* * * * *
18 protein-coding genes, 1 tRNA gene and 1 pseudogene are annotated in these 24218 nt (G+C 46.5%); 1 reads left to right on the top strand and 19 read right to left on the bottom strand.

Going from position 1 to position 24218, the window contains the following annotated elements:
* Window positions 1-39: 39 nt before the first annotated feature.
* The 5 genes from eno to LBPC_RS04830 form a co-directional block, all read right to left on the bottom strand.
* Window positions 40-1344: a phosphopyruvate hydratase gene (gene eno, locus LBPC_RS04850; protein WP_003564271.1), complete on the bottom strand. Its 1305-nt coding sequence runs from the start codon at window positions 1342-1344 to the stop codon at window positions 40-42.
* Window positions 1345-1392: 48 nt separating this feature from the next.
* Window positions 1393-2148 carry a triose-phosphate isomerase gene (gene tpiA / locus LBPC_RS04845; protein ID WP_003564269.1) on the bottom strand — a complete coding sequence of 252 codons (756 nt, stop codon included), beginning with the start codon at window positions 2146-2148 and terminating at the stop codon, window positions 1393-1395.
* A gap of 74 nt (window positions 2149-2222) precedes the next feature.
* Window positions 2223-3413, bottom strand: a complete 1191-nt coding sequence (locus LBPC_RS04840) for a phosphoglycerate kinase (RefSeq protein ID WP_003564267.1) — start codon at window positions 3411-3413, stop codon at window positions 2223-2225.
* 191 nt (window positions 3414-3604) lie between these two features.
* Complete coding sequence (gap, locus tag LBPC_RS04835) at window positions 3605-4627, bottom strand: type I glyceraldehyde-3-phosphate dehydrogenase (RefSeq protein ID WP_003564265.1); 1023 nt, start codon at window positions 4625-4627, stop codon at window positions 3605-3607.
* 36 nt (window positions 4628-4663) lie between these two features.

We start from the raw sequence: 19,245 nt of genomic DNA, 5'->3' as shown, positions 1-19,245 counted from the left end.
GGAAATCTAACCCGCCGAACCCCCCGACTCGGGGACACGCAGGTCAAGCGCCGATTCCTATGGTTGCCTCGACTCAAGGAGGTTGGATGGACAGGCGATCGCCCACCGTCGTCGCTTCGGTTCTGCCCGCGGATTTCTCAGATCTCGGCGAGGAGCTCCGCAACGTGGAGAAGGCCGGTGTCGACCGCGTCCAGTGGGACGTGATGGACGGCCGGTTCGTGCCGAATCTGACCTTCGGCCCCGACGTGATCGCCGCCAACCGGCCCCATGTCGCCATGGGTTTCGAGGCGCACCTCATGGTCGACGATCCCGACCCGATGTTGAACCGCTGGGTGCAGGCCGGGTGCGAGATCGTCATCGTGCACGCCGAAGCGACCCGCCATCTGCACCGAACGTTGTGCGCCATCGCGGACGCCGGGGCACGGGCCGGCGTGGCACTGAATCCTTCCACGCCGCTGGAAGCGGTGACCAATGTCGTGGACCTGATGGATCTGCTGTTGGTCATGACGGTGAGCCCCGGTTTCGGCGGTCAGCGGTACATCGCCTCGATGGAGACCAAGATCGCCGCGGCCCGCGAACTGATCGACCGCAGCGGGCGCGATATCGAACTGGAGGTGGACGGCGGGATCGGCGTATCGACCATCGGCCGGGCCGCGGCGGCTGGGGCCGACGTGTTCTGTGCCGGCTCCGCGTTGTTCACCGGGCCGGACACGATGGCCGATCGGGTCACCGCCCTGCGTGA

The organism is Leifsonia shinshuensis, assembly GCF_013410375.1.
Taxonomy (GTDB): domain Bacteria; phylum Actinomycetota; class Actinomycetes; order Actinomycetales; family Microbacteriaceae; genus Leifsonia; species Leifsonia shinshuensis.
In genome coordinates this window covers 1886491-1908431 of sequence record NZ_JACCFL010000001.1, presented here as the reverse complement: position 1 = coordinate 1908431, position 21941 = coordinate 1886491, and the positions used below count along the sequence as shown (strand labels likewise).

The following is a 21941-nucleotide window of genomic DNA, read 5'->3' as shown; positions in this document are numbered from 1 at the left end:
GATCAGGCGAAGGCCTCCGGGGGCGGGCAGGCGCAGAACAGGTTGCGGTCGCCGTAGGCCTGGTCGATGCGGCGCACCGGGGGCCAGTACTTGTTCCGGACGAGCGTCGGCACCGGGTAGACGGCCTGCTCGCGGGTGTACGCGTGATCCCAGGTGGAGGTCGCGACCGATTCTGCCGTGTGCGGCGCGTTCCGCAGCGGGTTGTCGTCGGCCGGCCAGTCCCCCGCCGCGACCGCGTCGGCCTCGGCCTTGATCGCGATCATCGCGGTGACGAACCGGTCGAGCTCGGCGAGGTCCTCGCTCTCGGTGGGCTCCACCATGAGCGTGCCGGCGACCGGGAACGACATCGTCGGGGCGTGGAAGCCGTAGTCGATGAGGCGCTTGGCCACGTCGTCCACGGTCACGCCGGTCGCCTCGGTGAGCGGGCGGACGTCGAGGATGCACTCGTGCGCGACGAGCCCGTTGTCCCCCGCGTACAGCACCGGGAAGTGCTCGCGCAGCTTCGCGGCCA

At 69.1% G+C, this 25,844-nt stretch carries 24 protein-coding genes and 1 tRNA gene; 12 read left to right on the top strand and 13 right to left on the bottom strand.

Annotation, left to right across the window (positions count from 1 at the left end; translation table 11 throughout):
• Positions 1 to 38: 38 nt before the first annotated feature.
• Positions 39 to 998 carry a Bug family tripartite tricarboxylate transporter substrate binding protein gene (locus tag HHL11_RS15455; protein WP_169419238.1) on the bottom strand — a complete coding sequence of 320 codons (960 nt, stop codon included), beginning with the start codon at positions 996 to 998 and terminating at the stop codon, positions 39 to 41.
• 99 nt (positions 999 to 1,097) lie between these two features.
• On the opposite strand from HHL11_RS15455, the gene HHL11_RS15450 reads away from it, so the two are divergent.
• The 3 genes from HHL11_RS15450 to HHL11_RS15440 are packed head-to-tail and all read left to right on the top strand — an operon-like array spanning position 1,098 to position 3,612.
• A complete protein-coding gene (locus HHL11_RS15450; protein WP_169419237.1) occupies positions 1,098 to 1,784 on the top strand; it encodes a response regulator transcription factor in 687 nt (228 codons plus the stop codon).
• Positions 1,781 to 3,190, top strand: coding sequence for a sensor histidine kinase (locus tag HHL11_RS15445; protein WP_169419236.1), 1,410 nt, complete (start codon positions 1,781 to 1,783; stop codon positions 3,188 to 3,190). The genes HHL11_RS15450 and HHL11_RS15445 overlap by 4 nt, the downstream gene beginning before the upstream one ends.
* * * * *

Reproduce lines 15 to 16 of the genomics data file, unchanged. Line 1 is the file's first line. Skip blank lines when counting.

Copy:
The organism is Leifsonia shinshuensis, assembly GCF_013410375.1.
Taxonomy (GTDB): domain Bacteria; phylum Actinomycetota; class Actinomycetes; order Actinomycetales; family Microbacteriaceae; genus Leifsonia; species Leifsonia shinshuensis.